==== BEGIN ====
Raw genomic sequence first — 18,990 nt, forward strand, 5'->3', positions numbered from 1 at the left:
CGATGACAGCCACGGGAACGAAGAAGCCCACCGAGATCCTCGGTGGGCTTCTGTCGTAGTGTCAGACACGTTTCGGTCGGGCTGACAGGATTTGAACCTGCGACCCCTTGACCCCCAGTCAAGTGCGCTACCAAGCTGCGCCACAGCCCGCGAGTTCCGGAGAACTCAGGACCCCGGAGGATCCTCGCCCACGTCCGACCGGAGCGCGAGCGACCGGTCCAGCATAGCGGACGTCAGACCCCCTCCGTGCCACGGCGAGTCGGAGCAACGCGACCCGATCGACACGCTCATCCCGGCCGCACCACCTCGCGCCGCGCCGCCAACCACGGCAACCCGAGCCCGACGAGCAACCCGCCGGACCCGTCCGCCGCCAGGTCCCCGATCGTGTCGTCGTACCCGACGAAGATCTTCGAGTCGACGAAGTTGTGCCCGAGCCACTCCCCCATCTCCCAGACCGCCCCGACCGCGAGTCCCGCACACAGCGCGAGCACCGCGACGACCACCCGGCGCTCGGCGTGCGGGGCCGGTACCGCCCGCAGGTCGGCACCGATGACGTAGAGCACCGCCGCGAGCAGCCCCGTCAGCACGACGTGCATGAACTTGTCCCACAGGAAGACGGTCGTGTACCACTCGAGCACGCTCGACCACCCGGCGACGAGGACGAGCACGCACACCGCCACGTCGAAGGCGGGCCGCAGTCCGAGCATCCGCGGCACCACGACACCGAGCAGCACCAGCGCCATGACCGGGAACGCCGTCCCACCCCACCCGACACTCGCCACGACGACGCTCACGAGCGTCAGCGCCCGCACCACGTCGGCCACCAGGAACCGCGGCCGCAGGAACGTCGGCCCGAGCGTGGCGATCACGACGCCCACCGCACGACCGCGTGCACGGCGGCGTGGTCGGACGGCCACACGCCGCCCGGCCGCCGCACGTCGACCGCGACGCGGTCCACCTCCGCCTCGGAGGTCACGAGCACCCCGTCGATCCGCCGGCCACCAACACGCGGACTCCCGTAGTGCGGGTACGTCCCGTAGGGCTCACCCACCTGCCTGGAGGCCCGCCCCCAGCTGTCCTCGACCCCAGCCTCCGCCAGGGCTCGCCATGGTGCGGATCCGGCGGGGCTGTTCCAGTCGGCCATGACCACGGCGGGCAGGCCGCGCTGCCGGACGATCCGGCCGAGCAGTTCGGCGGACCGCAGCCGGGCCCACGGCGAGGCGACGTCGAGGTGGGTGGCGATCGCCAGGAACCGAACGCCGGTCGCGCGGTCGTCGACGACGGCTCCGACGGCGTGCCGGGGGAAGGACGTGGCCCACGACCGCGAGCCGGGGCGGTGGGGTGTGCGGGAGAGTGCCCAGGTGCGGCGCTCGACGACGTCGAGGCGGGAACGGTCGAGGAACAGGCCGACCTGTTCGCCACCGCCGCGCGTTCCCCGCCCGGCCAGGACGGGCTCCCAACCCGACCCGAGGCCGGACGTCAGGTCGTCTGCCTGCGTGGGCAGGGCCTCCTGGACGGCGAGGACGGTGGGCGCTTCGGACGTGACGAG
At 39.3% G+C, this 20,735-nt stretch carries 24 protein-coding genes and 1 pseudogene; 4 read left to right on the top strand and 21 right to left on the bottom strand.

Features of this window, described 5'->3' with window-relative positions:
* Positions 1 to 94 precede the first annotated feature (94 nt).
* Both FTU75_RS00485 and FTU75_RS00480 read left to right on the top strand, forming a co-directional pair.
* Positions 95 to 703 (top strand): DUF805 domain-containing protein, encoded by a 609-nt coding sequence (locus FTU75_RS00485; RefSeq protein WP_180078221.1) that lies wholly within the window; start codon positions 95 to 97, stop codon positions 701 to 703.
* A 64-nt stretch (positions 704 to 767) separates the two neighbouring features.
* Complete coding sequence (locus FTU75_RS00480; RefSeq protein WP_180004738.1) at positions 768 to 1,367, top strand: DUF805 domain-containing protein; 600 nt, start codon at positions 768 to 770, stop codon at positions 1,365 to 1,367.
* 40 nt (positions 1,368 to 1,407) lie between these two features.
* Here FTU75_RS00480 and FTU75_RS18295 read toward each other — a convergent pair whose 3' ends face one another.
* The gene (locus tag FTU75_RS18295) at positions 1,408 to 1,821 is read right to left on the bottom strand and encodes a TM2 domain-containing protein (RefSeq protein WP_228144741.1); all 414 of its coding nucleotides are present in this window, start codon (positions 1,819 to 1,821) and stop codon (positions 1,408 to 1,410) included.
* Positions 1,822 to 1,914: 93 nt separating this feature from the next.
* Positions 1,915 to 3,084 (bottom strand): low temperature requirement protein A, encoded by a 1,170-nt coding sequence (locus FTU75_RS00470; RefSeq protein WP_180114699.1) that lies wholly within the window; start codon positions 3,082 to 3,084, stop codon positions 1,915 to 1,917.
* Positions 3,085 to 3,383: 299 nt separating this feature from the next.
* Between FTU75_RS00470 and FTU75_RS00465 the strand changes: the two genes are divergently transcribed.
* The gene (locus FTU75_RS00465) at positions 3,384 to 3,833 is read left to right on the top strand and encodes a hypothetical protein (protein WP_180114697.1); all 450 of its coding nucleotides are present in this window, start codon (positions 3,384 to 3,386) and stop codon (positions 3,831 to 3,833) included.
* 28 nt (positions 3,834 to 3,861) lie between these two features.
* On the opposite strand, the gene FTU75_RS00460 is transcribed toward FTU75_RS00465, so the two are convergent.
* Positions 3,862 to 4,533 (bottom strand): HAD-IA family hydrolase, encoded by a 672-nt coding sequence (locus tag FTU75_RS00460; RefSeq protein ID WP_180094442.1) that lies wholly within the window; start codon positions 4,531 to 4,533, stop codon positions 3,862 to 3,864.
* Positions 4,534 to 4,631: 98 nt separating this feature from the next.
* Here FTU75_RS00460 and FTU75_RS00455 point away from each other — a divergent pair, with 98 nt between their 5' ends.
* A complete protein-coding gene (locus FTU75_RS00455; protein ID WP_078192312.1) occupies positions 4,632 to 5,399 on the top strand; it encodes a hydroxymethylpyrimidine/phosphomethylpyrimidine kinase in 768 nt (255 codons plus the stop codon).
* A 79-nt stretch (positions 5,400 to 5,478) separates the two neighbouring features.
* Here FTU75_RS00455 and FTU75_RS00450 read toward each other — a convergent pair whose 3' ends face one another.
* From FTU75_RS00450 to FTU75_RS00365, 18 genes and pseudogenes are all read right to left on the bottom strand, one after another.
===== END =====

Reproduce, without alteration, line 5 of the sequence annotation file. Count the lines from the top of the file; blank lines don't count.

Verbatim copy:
* Positions 1 to 94 precede the first annotated feature (94 nt).